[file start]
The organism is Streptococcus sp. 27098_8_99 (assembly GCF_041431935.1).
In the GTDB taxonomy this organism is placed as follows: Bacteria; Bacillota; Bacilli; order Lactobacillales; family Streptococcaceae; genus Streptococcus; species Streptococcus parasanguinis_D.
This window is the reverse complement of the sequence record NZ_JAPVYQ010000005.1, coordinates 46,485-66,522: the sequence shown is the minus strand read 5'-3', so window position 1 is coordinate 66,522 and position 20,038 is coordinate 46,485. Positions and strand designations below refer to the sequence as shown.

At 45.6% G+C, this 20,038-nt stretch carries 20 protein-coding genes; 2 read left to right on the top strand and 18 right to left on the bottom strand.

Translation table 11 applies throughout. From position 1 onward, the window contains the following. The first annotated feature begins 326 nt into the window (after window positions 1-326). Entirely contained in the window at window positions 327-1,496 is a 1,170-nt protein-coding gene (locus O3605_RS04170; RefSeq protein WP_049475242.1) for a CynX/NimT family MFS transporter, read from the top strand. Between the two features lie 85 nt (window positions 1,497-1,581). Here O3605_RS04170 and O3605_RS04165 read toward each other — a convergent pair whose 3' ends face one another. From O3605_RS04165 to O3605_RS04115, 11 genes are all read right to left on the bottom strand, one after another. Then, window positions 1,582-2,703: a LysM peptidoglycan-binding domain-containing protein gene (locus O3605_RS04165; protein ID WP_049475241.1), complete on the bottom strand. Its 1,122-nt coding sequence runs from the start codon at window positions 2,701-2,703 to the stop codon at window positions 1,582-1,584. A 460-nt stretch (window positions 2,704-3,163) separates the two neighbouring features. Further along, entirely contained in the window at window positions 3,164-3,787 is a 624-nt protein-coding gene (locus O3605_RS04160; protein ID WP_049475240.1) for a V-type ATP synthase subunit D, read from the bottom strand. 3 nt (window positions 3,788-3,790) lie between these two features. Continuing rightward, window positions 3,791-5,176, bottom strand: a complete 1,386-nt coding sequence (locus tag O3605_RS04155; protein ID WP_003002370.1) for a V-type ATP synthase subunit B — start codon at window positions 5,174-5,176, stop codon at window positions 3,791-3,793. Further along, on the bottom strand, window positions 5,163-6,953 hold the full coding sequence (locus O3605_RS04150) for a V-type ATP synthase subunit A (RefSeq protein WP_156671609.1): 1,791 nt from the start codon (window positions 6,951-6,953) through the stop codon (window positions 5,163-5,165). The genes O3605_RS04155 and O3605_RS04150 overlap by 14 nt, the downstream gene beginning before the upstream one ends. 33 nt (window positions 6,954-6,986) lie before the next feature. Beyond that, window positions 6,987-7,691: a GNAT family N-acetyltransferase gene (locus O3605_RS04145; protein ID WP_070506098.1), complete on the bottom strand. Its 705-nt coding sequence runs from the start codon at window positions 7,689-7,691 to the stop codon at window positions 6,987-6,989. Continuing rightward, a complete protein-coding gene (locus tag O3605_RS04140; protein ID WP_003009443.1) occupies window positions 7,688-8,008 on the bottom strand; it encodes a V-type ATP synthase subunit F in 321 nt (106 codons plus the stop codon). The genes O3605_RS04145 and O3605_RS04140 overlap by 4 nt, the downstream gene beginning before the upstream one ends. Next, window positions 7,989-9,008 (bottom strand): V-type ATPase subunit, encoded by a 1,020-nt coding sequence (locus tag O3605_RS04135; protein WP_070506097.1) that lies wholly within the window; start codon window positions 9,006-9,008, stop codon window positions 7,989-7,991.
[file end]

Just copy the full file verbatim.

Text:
The organism is Streptococcus sp. 27098_8_99 (assembly GCF_041431935.1).
In the GTDB taxonomy this organism is placed as follows: Bacteria; Bacillota; Bacilli; order Lactobacillales; family Streptococcaceae; genus Streptococcus; species Streptococcus parasanguinis_D.
This window is the reverse complement of the sequence record NZ_JAPVYQ010000005.1, coordinates 46,485-66,522: the sequence shown is the minus strand read 5'-3', so window position 1 is coordinate 66,522 and position 20,038 is coordinate 46,485. Positions and strand designations below refer to the sequence as shown.

At 45.6% G+C, this 20,038-nt stretch carries 20 protein-coding genes; 2 read left to right on the top strand and 18 right to left on the bottom strand.

Translation table 11 applies throughout. From position 1 onward, the window contains the following. The first annotated feature begins 326 nt into the window (after window positions 1-326). Entirely contained in the window at window positions 327-1,496 is a 1,170-nt protein-coding gene (locus O3605_RS04170; RefSeq protein WP_049475242.1) for a CynX/NimT family MFS transporter, read from the top strand. Between the two features lie 85 nt (window positions 1,497-1,581). Here O3605_RS04170 and O3605_RS04165 read toward each other — a convergent pair whose 3' ends face one another. From O3605_RS04165 to O3605_RS04115, 11 genes are all read right to left on the bottom strand, one after another. Then, window positions 1,582-2,703: a LysM peptidoglycan-binding domain-containing protein gene (locus O3605_RS04165; protein ID WP_049475241.1), complete on the bottom strand. Its 1,122-nt coding sequence runs from the start codon at window positions 2,701-2,703 to the stop codon at window positions 1,582-1,584. A 460-nt stretch (window positions 2,704-3,163) separates the two neighbouring features. Further along, entirely contained in the window at window positions 3,164-3,787 is a 624-nt protein-coding gene (locus O3605_RS04160; protein ID WP_049475240.1) for a V-type ATP synthase subunit D, read from the bottom strand. 3 nt (window positions 3,788-3,790) lie between these two features. Continuing rightward, window positions 3,791-5,176, bottom strand: a complete 1,386-nt coding sequence (locus tag O3605_RS04155; protein ID WP_003002370.1) for a V-type ATP synthase subunit B — start codon at window positions 5,174-5,176, stop codon at window positions 3,791-3,793. Further along, on the bottom strand, window positions 5,163-6,953 hold the full coding sequence (locus O3605_RS04150) for a V-type ATP synthase subunit A (RefSeq protein WP_156671609.1): 1,791 nt from the start codon (window positions 6,951-6,953) through the stop codon (window positions 5,163-5,165). The genes O3605_RS04155 and O3605_RS04150 overlap by 14 nt, the downstream gene beginning before the upstream one ends. 33 nt (window positions 6,954-6,986) lie before the next feature. Beyond that, window positions 6,987-7,691: a GNAT family N-acetyltransferase gene (locus O3605_RS04145; protein ID WP_070506098.1), complete on the bottom strand. Its 705-nt coding sequence runs from the start codon at window positions 7,689-7,691 to the stop codon at window positions 6,987-6,989. Continuing rightward, a complete protein-coding gene (locus tag O3605_RS04140; protein ID WP_003009443.1) occupies window positions 7,688-8,008 on the bottom strand; it encodes a V-type ATP synthase subunit F in 321 nt (106 codons plus the stop codon). The genes O3605_RS04145 and O3605_RS04140 overlap by 4 nt, the downstream gene beginning before the upstream one ends. Next, window positions 7,989-9,008 (bottom strand): V-type ATPase subunit, encoded by a 1,020-nt coding sequence (locus tag O3605_RS04135; protein WP_070506097.1) that lies wholly within the window; start codon window positions 9,006-9,008, stop codon window positions 7,989-7,991.